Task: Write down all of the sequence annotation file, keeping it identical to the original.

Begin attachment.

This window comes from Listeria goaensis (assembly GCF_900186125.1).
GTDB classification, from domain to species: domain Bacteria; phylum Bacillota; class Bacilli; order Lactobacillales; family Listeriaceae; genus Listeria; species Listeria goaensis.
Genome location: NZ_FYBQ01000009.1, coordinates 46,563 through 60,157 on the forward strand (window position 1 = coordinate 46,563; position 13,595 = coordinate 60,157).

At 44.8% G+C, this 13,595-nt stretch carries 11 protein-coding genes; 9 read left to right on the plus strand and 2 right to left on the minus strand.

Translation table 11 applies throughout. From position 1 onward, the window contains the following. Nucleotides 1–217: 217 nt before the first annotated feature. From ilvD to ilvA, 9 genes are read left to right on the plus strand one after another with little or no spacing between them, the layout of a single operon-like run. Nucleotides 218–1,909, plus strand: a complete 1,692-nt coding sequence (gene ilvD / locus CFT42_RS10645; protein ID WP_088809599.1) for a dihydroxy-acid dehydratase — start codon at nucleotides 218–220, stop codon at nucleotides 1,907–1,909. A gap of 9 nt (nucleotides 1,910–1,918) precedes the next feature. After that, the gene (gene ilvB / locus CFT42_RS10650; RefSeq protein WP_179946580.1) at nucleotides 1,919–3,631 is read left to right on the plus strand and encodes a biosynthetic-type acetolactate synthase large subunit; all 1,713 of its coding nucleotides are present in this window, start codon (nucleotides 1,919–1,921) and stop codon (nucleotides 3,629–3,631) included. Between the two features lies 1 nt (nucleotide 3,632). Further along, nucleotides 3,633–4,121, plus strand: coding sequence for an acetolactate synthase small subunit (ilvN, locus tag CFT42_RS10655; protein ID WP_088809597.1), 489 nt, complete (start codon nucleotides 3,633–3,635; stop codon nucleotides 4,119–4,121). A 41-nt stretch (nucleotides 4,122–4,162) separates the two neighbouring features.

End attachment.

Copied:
This window comes from Listeria goaensis (assembly GCF_900186125.1).
GTDB classification, from domain to species: domain Bacteria; phylum Bacillota; class Bacilli; order Lactobacillales; family Listeriaceae; genus Listeria; species Listeria goaensis.
Genome location: NZ_FYBQ01000009.1, coordinates 46,563 through 60,157 on the forward strand (window position 1 = coordinate 46,563; position 13,595 = coordinate 60,157).

At 44.8% G+C, this 13,595-nt stretch carries 11 protein-coding genes; 9 read left to right on the plus strand and 2 right to left on the minus strand.

Translation table 11 applies throughout. From position 1 onward, the window contains the following. Nucleotides 1–217: 217 nt before the first annotated feature. From ilvD to ilvA, 9 genes are read left to right on the plus strand one after another with little or no spacing between them, the layout of a single operon-like run. Nucleotides 218–1,909, plus strand: a complete 1,692-nt coding sequence (gene ilvD / locus CFT42_RS10645; protein ID WP_088809599.1) for a dihydroxy-acid dehydratase — start codon at nucleotides 218–220, stop codon at nucleotides 1,907–1,909. A gap of 9 nt (nucleotides 1,910–1,918) precedes the next feature. After that, the gene (gene ilvB / locus CFT42_RS10650; RefSeq protein WP_179946580.1) at nucleotides 1,919–3,631 is read left to right on the plus strand and encodes a biosynthetic-type acetolactate synthase large subunit; all 1,713 of its coding nucleotides are present in this window, start codon (nucleotides 1,919–1,921) and stop codon (nucleotides 3,629–3,631) included. Between the two features lies 1 nt (nucleotide 3,632). Further along, nucleotides 3,633–4,121, plus strand: coding sequence for an acetolactate synthase small subunit (ilvN, locus tag CFT42_RS10655; protein ID WP_088809597.1), 489 nt, complete (start codon nucleotides 3,633–3,635; stop codon nucleotides 4,119–4,121). A 41-nt stretch (nucleotides 4,122–4,162) separates the two neighbouring features.